What is drawing a Yes, from deep inside you? A Yes, yes, even now.
Alfred North Whitehead, perhaps my favorite deadwhiteguyphilosopher, once called God “the tender care that nothing be lost.” The tender care that nothing be lost. This tender care does not, of course, mean that nothing is lost. But God is the tender care that sustains us through loss. God is the tender care that accompanies us in the depths of grieving and growing, hurting and hoping, tiring and trying, in and through it all.
Describing what she calls “the spiritual work of abolition,” adrienne maree brown writes, ”The fractal nature of our sacred design teaches us that our smallest choices today will become our next norms...We must work hard at getting abolitionist practice functional at a small scale, so that large-scale abolition and transformative justice are more visible, rootable, possible.”
Not self care, no. Or, rather, not only self care. Because no self is separable from the multitude of our relations, and we are made for murmurations, and our lives and legacies and futures are bound up together, even now, even now. So, yes, to precious you caring for precious you. But always, too, extending care beyond, and receiving care from beyond. Yes, to baths. And lighting candles. And rubbing oil into your skin. And putting on an album you love and having an impromptu dance party or stretching out on the floor and letting the movement of notes and chords coax a new rhythm in you. Yes, to rest. And making art. And cooking good food. And writing letters. And slowing down. And laughing, whenever it is possible. Yes, to walking outside, and turning your face to the sun. Yes, to noticing beauty wherever beauty can be found. Yes, to carving time, finding time, creating time, for meditation, and prayer, and ritual. Yes, to sharing what we have. Yes, to shoveling beyond property lines. Yes, to dreaming and moving toward a world without property lines. Yes, to mutual aid, and mobilizing with and for those around you, so that we are building and creating and manifesting a world where all our needs are met with care.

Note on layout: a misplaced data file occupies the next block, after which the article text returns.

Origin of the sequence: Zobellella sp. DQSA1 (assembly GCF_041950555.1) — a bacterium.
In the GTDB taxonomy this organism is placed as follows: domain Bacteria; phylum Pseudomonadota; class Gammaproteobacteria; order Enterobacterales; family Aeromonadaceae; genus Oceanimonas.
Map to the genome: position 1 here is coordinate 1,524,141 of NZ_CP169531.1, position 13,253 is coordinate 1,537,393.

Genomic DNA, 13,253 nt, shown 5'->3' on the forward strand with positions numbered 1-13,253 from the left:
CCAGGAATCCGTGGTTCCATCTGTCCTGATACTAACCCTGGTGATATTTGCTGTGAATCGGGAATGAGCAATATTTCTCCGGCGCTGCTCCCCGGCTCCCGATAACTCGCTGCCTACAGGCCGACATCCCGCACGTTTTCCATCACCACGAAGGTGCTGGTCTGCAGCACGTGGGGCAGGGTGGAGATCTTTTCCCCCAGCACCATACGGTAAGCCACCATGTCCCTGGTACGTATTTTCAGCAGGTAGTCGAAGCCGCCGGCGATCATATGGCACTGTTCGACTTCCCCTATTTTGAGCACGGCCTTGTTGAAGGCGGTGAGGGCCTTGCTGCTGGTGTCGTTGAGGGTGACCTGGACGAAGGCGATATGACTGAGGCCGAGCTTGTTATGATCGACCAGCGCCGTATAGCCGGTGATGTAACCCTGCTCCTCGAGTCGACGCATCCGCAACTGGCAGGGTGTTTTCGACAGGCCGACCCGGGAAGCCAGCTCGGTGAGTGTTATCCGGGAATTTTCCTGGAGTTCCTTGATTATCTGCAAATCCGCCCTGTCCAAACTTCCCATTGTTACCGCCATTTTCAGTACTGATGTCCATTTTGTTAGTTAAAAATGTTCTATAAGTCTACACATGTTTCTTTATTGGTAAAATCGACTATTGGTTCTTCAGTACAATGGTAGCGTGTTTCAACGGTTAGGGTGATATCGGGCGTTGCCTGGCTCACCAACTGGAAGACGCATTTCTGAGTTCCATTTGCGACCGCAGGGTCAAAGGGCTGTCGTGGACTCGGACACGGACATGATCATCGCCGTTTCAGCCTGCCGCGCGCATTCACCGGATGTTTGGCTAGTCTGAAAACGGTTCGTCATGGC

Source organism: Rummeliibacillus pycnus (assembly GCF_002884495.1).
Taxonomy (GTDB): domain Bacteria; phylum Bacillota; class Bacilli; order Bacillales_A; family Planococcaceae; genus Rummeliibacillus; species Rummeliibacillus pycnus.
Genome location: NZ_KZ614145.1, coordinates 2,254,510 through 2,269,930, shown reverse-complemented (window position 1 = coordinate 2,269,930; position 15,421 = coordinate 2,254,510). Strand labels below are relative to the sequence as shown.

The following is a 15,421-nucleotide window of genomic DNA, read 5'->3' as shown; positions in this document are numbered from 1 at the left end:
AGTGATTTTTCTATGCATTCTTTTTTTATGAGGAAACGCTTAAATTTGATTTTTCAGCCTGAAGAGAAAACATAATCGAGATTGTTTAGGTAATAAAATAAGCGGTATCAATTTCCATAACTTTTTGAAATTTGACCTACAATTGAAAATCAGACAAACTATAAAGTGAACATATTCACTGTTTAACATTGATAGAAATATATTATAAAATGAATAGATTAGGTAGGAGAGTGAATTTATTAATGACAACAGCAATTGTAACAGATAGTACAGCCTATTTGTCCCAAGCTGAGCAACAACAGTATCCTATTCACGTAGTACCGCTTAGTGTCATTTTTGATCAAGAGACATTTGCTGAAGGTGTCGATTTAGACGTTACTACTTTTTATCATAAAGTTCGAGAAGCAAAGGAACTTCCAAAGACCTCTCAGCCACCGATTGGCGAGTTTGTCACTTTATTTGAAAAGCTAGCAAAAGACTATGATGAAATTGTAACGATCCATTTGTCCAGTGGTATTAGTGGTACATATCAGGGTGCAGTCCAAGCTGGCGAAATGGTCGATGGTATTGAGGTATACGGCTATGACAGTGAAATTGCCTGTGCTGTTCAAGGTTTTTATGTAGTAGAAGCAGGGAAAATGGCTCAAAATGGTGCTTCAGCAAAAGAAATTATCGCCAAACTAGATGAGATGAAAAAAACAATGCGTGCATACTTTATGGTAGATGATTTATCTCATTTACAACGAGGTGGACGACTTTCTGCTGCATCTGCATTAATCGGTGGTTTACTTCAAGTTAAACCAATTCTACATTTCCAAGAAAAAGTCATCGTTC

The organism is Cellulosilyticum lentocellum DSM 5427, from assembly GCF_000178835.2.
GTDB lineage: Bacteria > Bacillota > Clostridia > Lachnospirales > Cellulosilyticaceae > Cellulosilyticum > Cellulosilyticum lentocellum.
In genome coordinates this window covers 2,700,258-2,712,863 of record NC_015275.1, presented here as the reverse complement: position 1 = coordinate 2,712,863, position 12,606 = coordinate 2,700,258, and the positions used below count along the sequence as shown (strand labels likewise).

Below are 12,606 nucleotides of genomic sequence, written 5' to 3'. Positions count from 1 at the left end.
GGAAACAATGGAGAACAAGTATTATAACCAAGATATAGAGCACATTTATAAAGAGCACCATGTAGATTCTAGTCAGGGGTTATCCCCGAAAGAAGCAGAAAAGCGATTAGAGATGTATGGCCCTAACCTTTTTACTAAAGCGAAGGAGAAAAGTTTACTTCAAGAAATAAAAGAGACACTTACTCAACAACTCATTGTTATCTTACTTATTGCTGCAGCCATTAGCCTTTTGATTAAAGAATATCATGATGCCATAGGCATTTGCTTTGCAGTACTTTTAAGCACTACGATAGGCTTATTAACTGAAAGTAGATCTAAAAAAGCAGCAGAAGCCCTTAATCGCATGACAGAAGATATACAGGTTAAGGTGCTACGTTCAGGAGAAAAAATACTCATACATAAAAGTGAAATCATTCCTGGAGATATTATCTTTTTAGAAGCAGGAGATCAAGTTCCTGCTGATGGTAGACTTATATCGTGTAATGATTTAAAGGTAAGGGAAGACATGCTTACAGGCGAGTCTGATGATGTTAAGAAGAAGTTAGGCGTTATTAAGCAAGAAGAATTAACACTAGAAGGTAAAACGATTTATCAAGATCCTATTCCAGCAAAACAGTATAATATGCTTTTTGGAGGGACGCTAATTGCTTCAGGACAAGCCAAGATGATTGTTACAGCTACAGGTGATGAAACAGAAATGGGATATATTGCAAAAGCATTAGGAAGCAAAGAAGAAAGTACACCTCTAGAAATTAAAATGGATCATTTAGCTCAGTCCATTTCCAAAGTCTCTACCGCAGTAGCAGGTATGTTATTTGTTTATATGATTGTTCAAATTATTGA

As a survival practice.
A spiritual practice.
A queer practice.
An abolitionist practice.
A gospel practice.
A yes, from the inside out, to life.
We need so much.
We have given so much.
We have so much, yet, still, to offer.
Our creativity. Our imagination. Our art. Our breath. Our holy labor. Our bruised and broken open and beating hearts. Our gentleness. Our defiance. Our care.
Yes, to these small, daily, ordinary choices that pattern us holy, and beautiful, and alive, and free.
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Rev. Anna Blaedel is theologian-in-residence at enfleshed. They bring an attentiveness to the intersections of academic, activist, and ecclesial engagement. Anna nourishes students through campus ministry for the University of Iowa Wesley Center and is enrolled in a PhD program in Theological and Philosophical Studies at Drew University's Graduate Division.